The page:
I think, on the whole, that I’ve come out on top this week. I delivered 2 x 3hr workshops on Mobile Learning, Web 2.0 and Audio/Video technique on Thursday and spent two days preparing for those! However, I will use the same preparation for four more days I have planned with this college.

I feel to have won, despite the many technical disasters that were encountered during the workshops.

A third of the workshop was to work with Audio and Video creation and editing (without a camera). Audacity and Cam Studio were to be supplied on a memory stick but as we started, we found that the sticks were corrupt – so couldn’t use those tools during the morning session. Photostory 3 wasn’t installed in the room we were in, so we couldn’t look at that either. However, I was able to demonstrate by using my own machine. I also demonstrated www.screenr.com via my own machine too.

The college forbids the use of Twitter and FriendFeed (something about them being classed as dating sites!) so the participants were unable to use Screenr themselves – because it needs a Twitter login. This wasn’t a problem for me because I already have a Twitter login, but the vast majority (17 of 19 this pm and 12 of 13 this morning) could not process their videos without registering. Neither could we make all of the microphones work – which made Audacity a bit of a trial later in the day! So that I could demonstrate, I created files on iPadio and edited those, but none of the participants seemed keen to register and do the same. As I say – a disaster, needing much more thought before I go again? At least i will have access to Photo Story 3 for the next visits.

The next time I go, I will have an extra hour, which will also help.

The Web 2.0 part of the workshops went really well. There’s so much I COULD do in a session like this that It’s hard to decide which bits to leave out. I demonstrated several sites but gave the group an exercise which required them to explore various ‘categories’ of site: image editing; mind maps; photo storage; video storage; Wikis etc. and to comment on their findings on a PiratePad Wiki. I know they enjoyed the time to explore but they didn’t do much commenting on the PiratePad – I suppose no one wanted to be the first one to write a serious comment! The Mindmaps were much appreciated by the morning group but not really understood by the afternoon group. it was much the same with photo editing, the morning participants ‘got it’, the afternoon group just didn’t get it at all.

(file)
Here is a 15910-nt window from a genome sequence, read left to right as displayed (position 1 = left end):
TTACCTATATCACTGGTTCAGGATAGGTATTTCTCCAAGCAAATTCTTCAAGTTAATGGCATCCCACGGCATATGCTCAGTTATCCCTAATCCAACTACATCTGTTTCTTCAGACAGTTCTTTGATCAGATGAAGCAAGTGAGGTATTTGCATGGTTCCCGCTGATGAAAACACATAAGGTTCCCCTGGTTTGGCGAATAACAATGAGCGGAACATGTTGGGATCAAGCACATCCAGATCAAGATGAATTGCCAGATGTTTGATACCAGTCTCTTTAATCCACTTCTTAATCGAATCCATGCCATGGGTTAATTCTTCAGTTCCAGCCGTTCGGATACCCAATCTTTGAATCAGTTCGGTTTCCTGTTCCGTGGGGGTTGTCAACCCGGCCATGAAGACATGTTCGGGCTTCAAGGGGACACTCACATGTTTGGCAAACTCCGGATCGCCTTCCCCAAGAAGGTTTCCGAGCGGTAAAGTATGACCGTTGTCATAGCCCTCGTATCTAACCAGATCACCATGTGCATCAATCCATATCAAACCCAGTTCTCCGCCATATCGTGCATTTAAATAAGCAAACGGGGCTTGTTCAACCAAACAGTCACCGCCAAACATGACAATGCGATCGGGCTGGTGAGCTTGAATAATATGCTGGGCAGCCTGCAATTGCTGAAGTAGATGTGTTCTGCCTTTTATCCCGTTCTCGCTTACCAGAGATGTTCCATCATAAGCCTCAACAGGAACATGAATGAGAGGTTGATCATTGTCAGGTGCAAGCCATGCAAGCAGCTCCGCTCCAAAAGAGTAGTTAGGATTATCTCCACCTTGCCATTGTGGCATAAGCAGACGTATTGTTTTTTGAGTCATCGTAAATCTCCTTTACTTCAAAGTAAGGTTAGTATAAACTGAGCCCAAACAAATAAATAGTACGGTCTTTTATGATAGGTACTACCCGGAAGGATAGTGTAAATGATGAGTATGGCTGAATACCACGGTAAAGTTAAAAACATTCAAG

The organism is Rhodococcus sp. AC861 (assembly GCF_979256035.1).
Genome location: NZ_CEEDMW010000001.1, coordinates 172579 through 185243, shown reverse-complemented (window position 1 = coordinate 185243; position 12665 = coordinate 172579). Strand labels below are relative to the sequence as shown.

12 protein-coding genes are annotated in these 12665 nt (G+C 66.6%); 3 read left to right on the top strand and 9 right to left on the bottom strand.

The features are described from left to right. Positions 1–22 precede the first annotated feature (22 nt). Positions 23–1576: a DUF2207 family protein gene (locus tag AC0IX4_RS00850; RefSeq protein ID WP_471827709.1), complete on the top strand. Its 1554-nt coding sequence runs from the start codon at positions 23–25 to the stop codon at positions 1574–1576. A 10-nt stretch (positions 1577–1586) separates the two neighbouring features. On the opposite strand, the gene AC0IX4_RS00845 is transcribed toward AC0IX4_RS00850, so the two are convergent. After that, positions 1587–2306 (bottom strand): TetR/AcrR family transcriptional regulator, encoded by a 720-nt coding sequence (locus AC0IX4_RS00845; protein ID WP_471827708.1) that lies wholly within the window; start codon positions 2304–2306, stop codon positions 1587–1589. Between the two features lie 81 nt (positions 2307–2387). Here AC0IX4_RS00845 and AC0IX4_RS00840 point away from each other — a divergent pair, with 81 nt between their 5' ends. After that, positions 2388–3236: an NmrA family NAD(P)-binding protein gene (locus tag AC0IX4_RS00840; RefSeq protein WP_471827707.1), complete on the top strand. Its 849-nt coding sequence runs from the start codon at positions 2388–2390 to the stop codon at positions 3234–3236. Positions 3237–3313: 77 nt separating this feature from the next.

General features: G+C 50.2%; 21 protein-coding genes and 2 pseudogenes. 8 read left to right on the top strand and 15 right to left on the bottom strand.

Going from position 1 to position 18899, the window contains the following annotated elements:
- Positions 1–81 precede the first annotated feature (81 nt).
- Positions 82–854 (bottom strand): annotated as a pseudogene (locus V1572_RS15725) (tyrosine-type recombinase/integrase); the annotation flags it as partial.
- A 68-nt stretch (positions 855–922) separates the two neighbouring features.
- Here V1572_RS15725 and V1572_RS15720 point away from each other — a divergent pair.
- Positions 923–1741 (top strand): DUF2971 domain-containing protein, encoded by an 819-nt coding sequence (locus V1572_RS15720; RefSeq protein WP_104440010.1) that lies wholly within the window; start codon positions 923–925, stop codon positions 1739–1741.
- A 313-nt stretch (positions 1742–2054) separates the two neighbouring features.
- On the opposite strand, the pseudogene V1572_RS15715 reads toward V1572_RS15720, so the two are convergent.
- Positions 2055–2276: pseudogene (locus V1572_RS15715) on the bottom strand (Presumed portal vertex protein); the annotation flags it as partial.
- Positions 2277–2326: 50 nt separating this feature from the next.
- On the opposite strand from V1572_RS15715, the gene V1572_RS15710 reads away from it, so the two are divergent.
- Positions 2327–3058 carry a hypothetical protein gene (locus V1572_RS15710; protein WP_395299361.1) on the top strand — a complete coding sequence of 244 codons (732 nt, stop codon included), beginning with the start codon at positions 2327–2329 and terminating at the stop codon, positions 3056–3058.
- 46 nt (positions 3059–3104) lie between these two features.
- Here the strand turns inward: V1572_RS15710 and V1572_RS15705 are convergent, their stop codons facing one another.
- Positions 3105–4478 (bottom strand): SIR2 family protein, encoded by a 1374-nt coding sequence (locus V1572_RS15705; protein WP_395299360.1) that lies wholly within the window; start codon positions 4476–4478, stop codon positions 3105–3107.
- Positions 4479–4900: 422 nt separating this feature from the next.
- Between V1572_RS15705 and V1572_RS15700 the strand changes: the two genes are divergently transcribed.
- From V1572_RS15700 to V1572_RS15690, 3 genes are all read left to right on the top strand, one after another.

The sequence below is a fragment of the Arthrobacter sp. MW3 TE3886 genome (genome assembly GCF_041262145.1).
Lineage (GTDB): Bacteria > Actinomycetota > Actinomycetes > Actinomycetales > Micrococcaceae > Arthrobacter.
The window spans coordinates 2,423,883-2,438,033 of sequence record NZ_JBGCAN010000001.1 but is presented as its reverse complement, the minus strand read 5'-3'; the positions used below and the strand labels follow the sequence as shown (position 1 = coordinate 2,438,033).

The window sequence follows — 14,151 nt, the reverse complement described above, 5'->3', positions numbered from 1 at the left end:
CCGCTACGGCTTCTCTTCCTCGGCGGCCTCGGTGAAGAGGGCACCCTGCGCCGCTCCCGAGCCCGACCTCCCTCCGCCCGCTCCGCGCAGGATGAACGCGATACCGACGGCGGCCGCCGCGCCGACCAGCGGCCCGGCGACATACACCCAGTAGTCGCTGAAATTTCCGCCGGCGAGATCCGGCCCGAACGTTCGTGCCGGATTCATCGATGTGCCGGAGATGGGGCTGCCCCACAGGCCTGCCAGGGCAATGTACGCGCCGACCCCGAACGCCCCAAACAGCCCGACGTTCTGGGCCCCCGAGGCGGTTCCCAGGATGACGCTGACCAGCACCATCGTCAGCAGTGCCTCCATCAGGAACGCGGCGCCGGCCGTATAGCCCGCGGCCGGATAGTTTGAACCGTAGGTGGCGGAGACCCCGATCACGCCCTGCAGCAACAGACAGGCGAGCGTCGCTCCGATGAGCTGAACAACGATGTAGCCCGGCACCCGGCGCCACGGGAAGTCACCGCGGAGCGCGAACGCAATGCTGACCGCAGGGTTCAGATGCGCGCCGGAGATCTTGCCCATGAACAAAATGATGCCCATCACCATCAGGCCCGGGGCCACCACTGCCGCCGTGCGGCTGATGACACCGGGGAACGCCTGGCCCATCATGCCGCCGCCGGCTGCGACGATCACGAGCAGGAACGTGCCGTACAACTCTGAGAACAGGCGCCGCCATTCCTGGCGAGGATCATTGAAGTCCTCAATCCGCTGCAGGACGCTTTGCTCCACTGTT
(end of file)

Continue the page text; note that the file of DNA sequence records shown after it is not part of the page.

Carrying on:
In fact, many of the morning group told me as they left that they had been dreading three hours on a subject they just didn’t appreciate, but that they were invigourated now and keen to explore the subject more. I’d shown Lilian’s text wall this morning and immediately, several of the group had burst forward with ideas for use and asking how to get hold of it. When I showed them the Wordle link, some nearly wet themselves! It was really encouraging to have teachers so engaged and so inquisitive.

I’ve decided what changes I need to make to my approach for next time and am now really looking forward to them.

I just wish that there were more opportunities to open people’s eyes like this.

CPD for me

One of the advantages, if there is such a thing, to having less work on than usual (and less than I’d like) is that I can actually plan and undertake my own continual professional development (CPD). Given the current governmental hiatus [Saturday May 8th], I suspect I will become proficient at lots of things before opportunities for future work reveal themselves.

I made my mind up to concentrate (I really find this hard because it is not my ‘style’) on three things: assembling and where necessary creating evidence for my ITQ in Accessible Practice, to learn a bit more about the coaching process and to finally download and install my own Moodle. On my own server. All completely different but challenging in many, differing, ways.

I am a JISC TechDis Accredited Trainer. I have an affinity for learners who find it difficult to learn – no matter why; and this has led to me being recognised as one who can help teachers and learner support staff to understand how and which technologies can help the majority of their learners. I would say all their learners – but sometimes that’s just difficult to prove. It therefore follows that undertaking the ITQ myself, before it is launched ‘big time’ in September can only be of benefit to me – and by extension those I work with in the future. Lilian is undertaking this too and we have agreed to work together where we can. Yesterday was the second time we’d attempted this. The first time, I went to her house and we discussed ways forward. Yesterday we worked via Skype.